This article is an excerpt from the Shortform book guide to "Everybody Lies" by Seth Stephens-Davidowitz. Shortform has the world's best summaries and analyses of books you should be reading.
Like this article? Sign up for a free trial here .
What are the disadvantages of big data? At what point does data get in the way?
In Everybody Lies, Seth Stephens-Davidowitz warns that good data science isn’t just a matter of amassing a giant data set. When working with data, he says it’s important to keep data’s shortcomings in mind and not lose sight of the bigger picture.
Read more so you can be aware of big data’s disadvantages.
Disadvantage #1: False Correlations
Stephens-Davidowitz says that when a dataset is too detailed, it can lead to predictive errors. The problem, he says, is one of the disadvantages of big data: the curse of dimensionality. It’s a phenomenon whereby the more details a dataset contains, the more likely it is to suggest false positives when you look for predictive correlations.
Stephens-Davidowitz gives the example of flipping coins to try to predict the stock market. Say you flip a coin every day, record whether it was heads or tails, and then record whether the stock market went up or down that day. Stephens-Davidowitz says that if you perform this test using 1,000 coins for two years, it’s likely that by pure chance, at least one coin’s results will appear to correlate with market performance. Obviously this correlation is false. But Stephens-Davidowitz says this problem happens any time you test a lot of variables against a small number of outcomes—such as when trying to predict the stock market or link gene variations to disease likelihood.
(Shortform note: In addition to the risk of drawing conclusions based on random noise as Stephens-Davidowitz describes, the curse of dimensionality can make it hard to draw any meaningful conclusions at all. That happens when you classify data into so many parameters that all data points appear equidistant from each other and there are fewer “clusters” of data to draw your attention—in other words, you can no longer see useful similarities between items.)
Disadvantage #2: Data for Data’s Sake
Stephens-Davidowitz points out that it’s easy to fall in love with data for its own sake. When that happens, we’re likely to lose sight of what the data was supposed to be doing for us in the first place. He gives the example of standardized testing in education, which aims to make teaching and learning measurable by generating data on student outcomes. But in many cases, schools end up focusing on improving their test scores (which are tied to schools’ reputation and funding) by any means necessary—means that include limiting the curriculum in order to focus on test prep and, in extreme cases, cheating on the tests.
Stephens-Davidowitz says that studies suggest the best way to use data to measure teacher quality is to combine test scores with other factors like student evaluations and classroom observation. He says that many fields are finding that this combination of big data and traditional, small-scale information works better than focusing on big data alone.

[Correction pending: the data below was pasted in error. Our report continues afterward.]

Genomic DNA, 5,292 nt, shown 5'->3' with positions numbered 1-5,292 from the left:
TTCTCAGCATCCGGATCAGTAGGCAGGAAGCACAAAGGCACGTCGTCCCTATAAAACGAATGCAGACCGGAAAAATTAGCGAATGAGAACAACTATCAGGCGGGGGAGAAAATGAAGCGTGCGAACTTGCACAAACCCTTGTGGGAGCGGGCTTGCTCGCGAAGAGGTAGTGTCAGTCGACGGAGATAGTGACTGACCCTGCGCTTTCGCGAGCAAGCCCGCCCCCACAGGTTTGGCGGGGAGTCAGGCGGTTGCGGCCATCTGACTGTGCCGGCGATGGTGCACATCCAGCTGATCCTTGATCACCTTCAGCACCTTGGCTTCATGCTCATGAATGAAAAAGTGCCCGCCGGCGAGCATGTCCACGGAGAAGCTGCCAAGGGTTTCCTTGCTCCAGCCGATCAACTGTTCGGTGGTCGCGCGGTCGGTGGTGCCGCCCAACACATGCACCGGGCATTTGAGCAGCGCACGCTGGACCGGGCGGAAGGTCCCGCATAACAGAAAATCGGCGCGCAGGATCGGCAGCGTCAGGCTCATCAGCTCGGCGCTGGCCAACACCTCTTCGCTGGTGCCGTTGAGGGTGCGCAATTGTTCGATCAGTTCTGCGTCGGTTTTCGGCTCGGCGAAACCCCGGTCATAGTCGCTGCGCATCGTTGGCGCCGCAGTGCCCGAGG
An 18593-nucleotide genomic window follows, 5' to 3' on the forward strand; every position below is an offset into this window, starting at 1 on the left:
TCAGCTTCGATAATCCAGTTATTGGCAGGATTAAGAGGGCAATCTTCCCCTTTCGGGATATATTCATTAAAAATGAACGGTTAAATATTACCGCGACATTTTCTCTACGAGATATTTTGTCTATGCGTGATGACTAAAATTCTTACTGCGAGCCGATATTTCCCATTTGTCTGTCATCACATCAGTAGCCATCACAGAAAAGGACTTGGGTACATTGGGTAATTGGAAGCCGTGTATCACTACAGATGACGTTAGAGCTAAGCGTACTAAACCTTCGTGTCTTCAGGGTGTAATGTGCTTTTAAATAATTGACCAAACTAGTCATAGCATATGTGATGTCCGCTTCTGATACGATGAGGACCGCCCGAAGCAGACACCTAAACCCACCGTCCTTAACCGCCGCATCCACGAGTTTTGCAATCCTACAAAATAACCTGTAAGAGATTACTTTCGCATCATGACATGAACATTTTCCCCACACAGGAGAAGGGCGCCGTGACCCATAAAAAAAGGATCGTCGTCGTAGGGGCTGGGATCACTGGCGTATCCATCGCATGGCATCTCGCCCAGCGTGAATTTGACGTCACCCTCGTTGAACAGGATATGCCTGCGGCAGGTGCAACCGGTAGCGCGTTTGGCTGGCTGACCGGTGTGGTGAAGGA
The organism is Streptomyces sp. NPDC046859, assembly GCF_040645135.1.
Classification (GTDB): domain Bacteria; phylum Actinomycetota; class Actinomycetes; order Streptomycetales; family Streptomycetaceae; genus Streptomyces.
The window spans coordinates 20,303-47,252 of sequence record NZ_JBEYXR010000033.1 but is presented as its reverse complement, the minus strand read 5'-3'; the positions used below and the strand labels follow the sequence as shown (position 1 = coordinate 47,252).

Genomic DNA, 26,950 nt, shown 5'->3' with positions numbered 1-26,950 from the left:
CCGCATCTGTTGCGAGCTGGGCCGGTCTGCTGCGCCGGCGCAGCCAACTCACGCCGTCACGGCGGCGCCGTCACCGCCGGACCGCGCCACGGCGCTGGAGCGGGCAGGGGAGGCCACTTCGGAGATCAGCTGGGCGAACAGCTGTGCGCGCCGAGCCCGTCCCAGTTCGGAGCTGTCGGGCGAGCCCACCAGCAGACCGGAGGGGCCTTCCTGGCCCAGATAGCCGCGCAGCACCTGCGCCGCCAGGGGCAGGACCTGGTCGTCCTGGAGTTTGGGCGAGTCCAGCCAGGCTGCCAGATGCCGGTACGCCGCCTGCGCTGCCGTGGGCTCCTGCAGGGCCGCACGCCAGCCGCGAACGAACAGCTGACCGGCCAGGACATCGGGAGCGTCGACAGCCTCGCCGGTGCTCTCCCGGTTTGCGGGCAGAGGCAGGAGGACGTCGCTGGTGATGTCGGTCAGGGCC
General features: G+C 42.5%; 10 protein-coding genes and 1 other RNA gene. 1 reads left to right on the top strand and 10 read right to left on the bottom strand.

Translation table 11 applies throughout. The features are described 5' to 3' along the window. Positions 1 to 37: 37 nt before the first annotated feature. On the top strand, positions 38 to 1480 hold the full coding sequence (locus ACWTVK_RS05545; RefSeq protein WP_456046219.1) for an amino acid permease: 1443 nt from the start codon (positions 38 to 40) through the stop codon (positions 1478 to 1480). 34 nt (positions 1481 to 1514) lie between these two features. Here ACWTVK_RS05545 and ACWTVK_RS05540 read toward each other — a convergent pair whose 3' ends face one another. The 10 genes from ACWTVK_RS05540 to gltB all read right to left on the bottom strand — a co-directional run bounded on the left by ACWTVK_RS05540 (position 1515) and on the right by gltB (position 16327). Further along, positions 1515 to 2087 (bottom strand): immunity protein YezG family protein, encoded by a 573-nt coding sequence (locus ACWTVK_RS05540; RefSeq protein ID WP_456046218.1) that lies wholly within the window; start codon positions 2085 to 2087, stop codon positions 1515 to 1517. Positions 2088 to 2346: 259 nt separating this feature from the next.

Big Data vs. Small Data
Similarly, in Small Data, author and branding consultant Martin Lindstrom argues that big data on its own is misleading and that it should be coupled with what he calls “small data”—in-person observation of people’s desires and motivations.
Lindstrom gives the example of LEGO, which tried to address struggling sales by turning to big data research. That research convinced the company that millennials would be easily bored by toy building blocks, so the company simplified its sets in an attempt to offer instant gratification. This approach failed. But when market research interviews with actual children revealed that kids like mastering hobbies, LEGO found more success than ever before by making more complicated sets—an approach that directly contradicted what big data had told them.
Lindstrom’s definition of “small data” is not the only one. Other researchers use the term to describe small-scale measurements of specific attributes—such as wind direction sensors on wind turbines or smart bottle labels that track a medicine’s remaining shelf life. This kind of small data can work on its own (for example, by telling the turbine to adjust its blades to maximize electricity output) or integrate with big data techniques (for example, to track when, where, and why medicines expire on shelves).
———End of Preview———
Like what you just read? Read the rest of the world's best book summary and analysis of Seth Stephens-Davidowitz's "Everybody Lies" at Shortform .
Here's what you'll find in our full Everybody Lies summary :
- How people confess their darkest secrets to Google search
- How this "big data" can be used in lieu of voluntary surveys
- The unethical uses and limitations of big data